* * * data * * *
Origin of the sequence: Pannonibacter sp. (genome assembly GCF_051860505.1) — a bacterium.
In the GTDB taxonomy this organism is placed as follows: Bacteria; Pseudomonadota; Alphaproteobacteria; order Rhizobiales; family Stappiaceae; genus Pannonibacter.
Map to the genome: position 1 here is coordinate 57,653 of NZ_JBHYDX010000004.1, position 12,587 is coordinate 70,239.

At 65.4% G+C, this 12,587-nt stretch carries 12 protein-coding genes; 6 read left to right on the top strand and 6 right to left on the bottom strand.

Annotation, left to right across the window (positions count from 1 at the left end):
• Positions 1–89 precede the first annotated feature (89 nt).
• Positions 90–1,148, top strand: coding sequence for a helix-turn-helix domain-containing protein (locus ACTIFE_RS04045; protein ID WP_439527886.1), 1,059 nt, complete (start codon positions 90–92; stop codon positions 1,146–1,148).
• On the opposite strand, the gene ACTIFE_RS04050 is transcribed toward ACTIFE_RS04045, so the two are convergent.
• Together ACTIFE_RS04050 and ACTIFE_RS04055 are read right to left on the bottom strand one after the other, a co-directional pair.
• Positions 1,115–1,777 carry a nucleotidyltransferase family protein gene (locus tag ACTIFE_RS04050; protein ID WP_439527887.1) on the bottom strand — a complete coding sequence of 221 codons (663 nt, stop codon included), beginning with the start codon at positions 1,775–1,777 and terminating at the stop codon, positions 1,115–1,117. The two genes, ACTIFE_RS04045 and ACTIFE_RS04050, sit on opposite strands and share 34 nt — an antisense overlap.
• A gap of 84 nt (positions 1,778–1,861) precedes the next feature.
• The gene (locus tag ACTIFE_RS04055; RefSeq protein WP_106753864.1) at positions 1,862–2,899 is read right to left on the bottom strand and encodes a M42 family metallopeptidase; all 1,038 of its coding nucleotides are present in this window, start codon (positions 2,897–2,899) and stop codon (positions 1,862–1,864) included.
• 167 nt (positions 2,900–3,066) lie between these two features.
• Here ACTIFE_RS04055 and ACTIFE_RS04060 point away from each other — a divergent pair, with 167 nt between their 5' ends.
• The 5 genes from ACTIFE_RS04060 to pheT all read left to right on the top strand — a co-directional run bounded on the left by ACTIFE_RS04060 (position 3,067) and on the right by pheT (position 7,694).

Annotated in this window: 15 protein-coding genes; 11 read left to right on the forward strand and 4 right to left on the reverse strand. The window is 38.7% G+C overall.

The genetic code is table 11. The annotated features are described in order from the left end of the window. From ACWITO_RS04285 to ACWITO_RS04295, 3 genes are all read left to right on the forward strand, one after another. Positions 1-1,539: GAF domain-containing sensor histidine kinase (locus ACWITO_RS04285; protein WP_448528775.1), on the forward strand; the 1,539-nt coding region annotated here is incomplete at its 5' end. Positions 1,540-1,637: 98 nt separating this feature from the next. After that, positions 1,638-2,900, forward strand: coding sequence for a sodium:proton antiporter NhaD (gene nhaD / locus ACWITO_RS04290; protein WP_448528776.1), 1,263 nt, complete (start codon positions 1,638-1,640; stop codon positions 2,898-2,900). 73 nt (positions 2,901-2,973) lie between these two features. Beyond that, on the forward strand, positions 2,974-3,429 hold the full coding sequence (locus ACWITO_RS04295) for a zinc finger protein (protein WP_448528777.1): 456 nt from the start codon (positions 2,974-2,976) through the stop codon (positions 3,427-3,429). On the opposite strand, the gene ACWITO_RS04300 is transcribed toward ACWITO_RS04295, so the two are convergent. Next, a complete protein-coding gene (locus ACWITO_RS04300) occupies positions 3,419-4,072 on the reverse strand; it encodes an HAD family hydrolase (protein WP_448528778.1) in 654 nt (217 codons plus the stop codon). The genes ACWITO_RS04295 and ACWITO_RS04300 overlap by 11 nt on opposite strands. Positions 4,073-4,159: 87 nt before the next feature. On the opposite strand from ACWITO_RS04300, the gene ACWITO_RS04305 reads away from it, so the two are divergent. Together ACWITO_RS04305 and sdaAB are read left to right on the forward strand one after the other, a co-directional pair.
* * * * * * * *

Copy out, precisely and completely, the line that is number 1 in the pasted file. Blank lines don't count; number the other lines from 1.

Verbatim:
Origin of the sequence: Pannonibacter sp. (genome assembly GCF_051860505.1) — a bacterium.